Even if everything seems to work perfectly, sometimes, unexpected problems can arise, and our body can behave similarly. Let's use the example of buying a used car to illustrate this situation.
Imaging, the topic we discussed previously, is like looking for any obvious defects when buying a used car. You look inside and under the hood, check the tires, etc. to confirm everything looks proper without signs of problems. Functional tests, on the other hand, are more like the test drive to see if you hear any rattles or loose power when driving.
In this section, we will look at ways to test the proper functions of body.
The physical examination and observation is the main functional assessment. From examining how people talk and walk to checking vital signs such as temperature, weight, pulse, blood pressure, and so on. Simple devices such as a pulse oximeter can measure oxygen in the bloodstream (above 90 is good).
Blood pressure cuff, thermometer, and scale are all tools for examining vital signs.
Vision and Hearing
Children and adults alike commonly get vision and hearing tests done, and the frequency of checkups tends to increase as people age.
Vision testing involves examining the quality of sight without glasses and finding lenses with an optimum degree that can make the vision more focused. These are conducted by a nurse helping with a basic chart reading, and an optometrist or ophthalmologist for a more detailed evaluation and inspection of the eye.
An audiologist conducts a hearing examination which tests what types of sounds can be heard and at what volumes they are heard.
Pulmonary function test is done by a respiratory therapist, and it comprises a series of tests for breathing force and lung volume. The person at rest breathes in and out with force, and certain medicines are used before and after...breathing? or testing?..... A computer and pulmonologist then interpret the results. They help determine if someone needs oxygen, inhalers, or other therapies.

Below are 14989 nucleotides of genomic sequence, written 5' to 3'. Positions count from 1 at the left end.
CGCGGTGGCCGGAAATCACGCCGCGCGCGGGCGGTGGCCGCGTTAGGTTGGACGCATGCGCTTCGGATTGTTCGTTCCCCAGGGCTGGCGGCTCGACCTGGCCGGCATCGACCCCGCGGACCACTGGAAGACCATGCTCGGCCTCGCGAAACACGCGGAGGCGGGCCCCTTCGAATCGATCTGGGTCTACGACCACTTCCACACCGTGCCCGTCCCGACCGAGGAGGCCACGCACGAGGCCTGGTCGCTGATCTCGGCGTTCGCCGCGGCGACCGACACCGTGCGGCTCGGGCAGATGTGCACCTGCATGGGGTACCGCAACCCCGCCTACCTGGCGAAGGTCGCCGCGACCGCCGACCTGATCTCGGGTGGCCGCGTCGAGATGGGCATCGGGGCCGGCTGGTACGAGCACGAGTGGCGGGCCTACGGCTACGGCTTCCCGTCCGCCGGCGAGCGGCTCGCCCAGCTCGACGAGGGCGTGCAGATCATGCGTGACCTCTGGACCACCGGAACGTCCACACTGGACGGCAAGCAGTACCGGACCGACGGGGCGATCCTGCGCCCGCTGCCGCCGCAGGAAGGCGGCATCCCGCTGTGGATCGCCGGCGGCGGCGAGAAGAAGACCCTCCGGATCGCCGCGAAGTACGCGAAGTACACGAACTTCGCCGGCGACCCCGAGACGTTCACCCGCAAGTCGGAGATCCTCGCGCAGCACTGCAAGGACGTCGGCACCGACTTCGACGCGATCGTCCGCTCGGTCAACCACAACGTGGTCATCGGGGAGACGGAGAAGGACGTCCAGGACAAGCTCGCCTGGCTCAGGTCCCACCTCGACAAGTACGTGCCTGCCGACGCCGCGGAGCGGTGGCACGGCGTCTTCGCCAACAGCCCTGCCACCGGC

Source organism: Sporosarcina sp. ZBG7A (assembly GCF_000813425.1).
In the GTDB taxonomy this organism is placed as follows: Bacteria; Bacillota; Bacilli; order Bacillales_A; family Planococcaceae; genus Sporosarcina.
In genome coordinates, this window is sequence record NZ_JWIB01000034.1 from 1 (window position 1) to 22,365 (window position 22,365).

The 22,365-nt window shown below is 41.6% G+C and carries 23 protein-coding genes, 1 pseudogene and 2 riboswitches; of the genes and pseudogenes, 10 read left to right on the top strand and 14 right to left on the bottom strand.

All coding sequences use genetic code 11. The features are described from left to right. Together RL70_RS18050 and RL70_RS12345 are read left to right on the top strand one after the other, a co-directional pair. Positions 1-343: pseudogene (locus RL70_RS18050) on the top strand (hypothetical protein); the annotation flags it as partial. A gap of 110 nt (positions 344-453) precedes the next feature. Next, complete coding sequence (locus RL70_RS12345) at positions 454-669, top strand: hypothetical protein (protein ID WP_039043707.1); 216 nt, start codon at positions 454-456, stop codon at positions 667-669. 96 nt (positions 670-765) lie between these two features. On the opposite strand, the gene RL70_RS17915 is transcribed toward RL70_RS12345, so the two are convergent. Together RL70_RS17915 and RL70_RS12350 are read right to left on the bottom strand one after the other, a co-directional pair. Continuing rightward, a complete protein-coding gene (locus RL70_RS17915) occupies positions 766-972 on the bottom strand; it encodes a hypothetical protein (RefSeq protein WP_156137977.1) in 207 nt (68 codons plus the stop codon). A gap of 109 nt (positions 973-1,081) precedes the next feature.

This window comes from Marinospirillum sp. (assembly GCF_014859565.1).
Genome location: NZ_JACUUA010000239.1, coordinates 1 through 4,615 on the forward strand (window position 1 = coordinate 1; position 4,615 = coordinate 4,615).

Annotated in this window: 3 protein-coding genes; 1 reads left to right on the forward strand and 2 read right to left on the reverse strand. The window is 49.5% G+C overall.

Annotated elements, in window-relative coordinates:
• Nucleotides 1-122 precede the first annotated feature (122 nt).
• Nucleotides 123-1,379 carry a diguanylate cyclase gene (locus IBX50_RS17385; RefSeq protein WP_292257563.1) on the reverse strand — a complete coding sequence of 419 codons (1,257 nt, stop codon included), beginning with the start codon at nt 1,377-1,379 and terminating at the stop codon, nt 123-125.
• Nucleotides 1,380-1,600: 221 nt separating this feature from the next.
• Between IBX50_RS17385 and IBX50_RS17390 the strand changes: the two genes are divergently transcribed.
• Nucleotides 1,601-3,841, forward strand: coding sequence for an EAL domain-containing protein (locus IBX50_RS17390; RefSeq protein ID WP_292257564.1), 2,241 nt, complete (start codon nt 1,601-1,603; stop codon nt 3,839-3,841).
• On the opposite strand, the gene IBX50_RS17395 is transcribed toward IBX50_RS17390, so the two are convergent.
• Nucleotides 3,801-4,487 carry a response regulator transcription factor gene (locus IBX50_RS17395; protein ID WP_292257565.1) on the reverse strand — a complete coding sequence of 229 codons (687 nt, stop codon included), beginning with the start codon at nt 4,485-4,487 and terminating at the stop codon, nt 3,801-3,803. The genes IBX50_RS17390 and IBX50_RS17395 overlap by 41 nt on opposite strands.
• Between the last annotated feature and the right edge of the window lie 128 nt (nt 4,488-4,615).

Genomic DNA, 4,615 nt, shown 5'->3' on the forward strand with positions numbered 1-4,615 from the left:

A sleep test can check for a condition where a person doesn't breathe properly while asleep, which is called sleep apnea. It is caused when the brain does not tell the body to breathe or when the airflow is obstructed. A sleep study is commonly done at home or a sleep lab where a patient wears monitors that measure breathing, brain waves, and oxygen overnight.
When the heart beats, the muscle contracts and small electrical currents flow. Electrodes taped to the skin can detect these currents based on the strength and direction. An image of this information can be used to determine whether the heart rate or rhythm of the heart is irregular. It can also show which parts of the heart are not working well or whether the heart is operating with less oxygen. Electrocardiogram and a blood test can diagnose a heart attack.
A common approach to testing the body is to measure what we can as we exercise or stress it and see what the impact is. Commonly, a stress test is done with a treadmill and the person walks or jogs at a faster pace at steeper elevations of the treadmill every couple of minutes. The cardiovascular technician and physician look closely at the electrocardiogram or echo-cardiogram to see how the heart reacts. In the meantime, If the heart behaved in a stressed fashion, often the next step is a cardiac catheterization, to see if there is a blockage that can be opened before in blocks completely and becomes a heart attack or death.
This test usually monitors pulse, blood pressure, oxygen level, and ECG while walking or running for about 10 minutes or until the person is fatigued or shows problems with the heart, breathing, or blood pressure.